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An Excess Of Nitrogen
Controlling Root-growth
Cultivation Of Plants
Desirable Physical Condition Of The Soil
Elimination Of Competition
Method Of Plowing
The Breaking-plow
The Disk Harrow
Time Of Plowing
Types Of Plows

More from TILLAGE

Crops And Methods For Soil Improvement

A Bit Of Arithmetic
A Clean Seed-bed
A Few Combinations Are Safest
A Practical Test
A Southern Legume
A Three Years' Rotation
Acid Phosphate
Acquaintance With Terms
Adaptation To Eastern Needs
Affecting Physical Condition
All The Nitrogen From Clover
Alsike Clover
Amount Of Application
Amount Of Manure


The theory of subsoiling always has been captivating. Most
soils are too shallow, inviting injury from drouth. Enthusiasm
regarding subsoiling comes to large numbers of farmers at some time in
their experience, and a great number of subsoil plows have been bought.
The check to enthusiasm is the fact that few men ever have seen such a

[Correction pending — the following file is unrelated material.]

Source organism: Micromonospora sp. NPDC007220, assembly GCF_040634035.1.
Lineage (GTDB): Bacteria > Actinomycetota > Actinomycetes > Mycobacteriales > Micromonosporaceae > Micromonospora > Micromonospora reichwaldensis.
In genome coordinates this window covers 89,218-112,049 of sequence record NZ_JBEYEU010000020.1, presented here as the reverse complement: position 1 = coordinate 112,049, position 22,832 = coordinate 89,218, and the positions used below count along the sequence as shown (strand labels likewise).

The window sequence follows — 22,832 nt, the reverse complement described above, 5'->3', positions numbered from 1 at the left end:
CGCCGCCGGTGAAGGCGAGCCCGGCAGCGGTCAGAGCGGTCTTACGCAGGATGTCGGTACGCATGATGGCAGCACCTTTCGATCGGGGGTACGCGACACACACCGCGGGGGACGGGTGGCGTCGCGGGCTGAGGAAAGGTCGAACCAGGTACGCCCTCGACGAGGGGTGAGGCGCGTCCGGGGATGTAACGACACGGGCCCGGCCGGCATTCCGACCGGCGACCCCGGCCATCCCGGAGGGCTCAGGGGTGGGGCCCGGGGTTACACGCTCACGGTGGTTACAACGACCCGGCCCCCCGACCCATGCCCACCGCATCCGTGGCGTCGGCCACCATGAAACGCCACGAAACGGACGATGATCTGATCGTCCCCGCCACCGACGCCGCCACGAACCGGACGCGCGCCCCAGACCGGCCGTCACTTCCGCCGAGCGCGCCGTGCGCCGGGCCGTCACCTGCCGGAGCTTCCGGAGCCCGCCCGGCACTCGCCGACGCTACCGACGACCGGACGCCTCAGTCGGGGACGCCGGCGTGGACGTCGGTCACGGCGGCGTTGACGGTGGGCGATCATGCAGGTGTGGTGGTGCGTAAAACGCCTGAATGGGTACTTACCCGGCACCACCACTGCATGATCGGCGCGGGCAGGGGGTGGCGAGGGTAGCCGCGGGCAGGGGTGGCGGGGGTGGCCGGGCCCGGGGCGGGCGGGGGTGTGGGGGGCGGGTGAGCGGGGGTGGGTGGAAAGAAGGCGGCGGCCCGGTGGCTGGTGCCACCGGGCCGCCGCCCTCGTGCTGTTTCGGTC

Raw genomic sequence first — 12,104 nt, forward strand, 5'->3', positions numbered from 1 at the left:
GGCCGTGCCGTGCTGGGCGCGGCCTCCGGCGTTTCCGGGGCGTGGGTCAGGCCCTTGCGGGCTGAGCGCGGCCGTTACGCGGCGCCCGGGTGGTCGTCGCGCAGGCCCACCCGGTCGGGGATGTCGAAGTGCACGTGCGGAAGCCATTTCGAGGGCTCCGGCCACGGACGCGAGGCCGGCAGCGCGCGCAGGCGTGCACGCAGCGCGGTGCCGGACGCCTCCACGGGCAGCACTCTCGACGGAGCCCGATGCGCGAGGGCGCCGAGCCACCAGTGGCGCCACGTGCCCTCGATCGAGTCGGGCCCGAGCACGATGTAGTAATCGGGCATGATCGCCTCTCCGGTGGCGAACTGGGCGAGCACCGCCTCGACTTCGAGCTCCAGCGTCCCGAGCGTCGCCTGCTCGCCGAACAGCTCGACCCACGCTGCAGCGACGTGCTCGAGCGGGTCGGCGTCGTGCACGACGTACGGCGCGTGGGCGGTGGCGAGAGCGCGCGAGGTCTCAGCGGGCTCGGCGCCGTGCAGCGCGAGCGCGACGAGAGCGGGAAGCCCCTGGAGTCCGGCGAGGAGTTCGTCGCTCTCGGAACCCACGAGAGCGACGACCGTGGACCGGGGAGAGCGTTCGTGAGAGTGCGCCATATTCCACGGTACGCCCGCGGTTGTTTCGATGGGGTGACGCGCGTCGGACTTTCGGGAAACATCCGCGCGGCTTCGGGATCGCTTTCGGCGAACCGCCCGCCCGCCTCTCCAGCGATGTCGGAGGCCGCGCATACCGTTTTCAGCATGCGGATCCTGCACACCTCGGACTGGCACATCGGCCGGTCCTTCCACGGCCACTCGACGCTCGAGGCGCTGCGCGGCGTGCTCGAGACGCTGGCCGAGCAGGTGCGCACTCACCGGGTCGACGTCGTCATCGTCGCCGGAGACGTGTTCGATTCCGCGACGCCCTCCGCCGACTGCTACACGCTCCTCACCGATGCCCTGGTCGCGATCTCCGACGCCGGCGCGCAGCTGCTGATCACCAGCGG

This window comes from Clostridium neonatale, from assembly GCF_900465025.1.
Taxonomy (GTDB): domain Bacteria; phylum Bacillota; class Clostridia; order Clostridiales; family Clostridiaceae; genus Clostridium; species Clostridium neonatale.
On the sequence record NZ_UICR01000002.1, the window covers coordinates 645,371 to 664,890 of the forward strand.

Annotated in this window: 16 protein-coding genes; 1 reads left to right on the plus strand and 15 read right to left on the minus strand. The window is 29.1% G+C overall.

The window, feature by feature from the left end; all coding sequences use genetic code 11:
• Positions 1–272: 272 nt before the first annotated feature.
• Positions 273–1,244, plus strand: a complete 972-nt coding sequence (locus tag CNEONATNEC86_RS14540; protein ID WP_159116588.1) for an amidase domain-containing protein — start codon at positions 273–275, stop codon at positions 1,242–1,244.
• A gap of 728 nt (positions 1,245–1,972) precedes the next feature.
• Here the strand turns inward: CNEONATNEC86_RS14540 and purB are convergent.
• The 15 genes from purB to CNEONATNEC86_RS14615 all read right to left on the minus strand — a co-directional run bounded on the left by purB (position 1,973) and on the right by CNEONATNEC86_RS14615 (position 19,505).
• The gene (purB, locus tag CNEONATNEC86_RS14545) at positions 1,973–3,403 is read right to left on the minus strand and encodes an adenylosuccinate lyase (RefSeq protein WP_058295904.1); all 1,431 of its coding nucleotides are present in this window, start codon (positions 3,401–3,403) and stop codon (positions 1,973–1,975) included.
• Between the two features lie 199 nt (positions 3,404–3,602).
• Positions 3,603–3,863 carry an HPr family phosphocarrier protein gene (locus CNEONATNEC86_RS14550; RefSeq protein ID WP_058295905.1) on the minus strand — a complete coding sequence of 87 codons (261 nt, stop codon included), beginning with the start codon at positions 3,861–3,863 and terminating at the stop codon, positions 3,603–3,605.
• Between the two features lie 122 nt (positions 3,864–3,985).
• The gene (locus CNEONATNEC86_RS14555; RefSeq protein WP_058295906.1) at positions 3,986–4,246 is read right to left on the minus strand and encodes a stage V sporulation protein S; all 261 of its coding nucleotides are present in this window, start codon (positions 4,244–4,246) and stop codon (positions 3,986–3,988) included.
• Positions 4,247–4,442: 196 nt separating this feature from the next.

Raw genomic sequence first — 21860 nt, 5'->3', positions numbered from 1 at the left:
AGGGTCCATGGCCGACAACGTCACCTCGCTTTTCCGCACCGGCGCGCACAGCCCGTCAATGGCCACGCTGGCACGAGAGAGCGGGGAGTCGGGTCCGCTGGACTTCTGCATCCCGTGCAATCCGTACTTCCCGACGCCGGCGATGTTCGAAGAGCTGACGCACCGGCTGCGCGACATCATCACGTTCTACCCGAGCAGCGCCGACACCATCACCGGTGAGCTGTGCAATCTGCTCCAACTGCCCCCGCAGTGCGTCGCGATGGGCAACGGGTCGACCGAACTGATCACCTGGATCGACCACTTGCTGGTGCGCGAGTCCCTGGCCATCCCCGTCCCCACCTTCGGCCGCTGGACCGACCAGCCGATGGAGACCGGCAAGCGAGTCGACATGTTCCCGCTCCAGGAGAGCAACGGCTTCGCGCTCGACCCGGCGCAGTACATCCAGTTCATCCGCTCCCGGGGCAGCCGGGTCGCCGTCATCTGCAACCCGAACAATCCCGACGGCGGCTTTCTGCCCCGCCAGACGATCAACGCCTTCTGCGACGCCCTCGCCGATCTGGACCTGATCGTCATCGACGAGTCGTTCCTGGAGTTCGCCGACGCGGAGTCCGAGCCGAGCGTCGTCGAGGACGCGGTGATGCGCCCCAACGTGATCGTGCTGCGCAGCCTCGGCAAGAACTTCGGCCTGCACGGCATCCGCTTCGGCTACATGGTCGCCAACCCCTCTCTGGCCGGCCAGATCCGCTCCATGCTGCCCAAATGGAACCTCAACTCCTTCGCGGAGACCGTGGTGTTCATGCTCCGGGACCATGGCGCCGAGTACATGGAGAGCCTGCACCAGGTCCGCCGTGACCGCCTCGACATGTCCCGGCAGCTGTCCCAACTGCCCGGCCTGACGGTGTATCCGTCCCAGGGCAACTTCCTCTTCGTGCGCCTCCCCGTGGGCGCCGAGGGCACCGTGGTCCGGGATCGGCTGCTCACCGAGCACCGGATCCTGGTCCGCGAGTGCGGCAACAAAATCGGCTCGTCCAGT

plow worn out. Some reasons are as follow:

(a) The subsoil at time of spring-plowing rarely is dry enough
for good results, and there is danger of puddling; (b) the
subsoil often is too dry and hard in late summer, when rains permit
easy breaking of the top soil for fall grain; (c) the work
doubles the labor and time of plowing, and (d) the subsoil soon
settles together because it contains little organic matter.
Subsoiling is generally approved and little practiced. Land at
plow-depth becomes packed by the tramping of horses upon it and the
pressure of the plow, when the plowing is done at the same depth
year after year, and in some soils subsoiling has been found
distinctly valuable.

Next: Time Of Plowing

Previous: Types Of Plows

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